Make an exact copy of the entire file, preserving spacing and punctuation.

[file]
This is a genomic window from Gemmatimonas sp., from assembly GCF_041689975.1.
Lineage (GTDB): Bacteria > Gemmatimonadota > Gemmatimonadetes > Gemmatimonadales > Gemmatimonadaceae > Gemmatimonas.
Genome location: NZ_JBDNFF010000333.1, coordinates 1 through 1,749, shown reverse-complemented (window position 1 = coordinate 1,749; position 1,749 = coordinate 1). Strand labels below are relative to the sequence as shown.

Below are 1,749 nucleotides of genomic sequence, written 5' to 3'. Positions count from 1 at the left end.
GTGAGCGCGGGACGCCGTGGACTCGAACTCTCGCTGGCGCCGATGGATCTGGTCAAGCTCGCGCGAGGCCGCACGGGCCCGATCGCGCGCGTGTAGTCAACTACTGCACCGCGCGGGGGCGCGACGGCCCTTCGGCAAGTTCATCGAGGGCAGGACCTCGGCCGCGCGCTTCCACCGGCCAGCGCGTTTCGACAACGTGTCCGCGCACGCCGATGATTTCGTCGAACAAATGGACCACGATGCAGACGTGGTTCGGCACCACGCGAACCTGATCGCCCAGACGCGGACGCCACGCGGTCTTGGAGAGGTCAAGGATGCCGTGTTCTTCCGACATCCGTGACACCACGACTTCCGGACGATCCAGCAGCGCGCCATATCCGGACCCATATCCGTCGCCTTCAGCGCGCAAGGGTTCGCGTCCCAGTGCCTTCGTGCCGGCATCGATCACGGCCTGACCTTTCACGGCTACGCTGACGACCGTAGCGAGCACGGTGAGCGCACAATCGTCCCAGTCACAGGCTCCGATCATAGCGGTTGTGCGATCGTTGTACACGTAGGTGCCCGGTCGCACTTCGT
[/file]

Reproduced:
This is a genomic window from Gemmatimonas sp., from assembly GCF_041689975.1.
Lineage (GTDB): Bacteria > Gemmatimonadota > Gemmatimonadetes > Gemmatimonadales > Gemmatimonadaceae > Gemmatimonas.
Genome location: NZ_JBDNFF010000333.1, coordinates 1 through 1,749, shown reverse-complemented (window position 1 = coordinate 1,749; position 1,749 = coordinate 1). Strand labels below are relative to the sequence as shown.

Below are 1,749 nucleotides of genomic sequence, written 5' to 3'. Positions count from 1 at the left end.
GTGAGCGCGGGACGCCGTGGACTCGAACTCTCGCTGGCGCCGATGGATCTGGTCAAGCTCGCGCGAGGCCGCACGGGCCCGATCGCGCGCGTGTAGTCAACTACTGCACCGCGCGGGGGCGCGACGGCCCTTCGGCAAGTTCATCGAGGGCAGGACCTCGGCCGCGCGCTTCCACCGGCCAGCGCGTTTCGACAACGTGTCCGCGCACGCCGATGATTTCGTCGAACAAATGGACCACGATGCAGACGTGGTTCGGCACCACGCGAACCTGATCGCCCAGACGCGGACGCCACGCGGTCTTGGAGAGGTCAAGGATGCCGTGTTCTTCCGACATCCGTGACACCACGACTTCCGGACGATCCAGCAGCGCGCCATATCCGGACCCATATCCGTCGCCTTCAGCGCGCAAGGGTTCGCGTCCCAGTGCCTTCGTGCCGGCATCGATCACGGCCTGACCTTTCACGGCTACGCTGACGACCGTAGCGAGCACGGTGAGCGCACAATCGTCCCAGTCACAGGCTCCGATCATAGCGGTTGTGCGATCGTTGTACACGTAGGTGCCCGGTCGCACTTCGT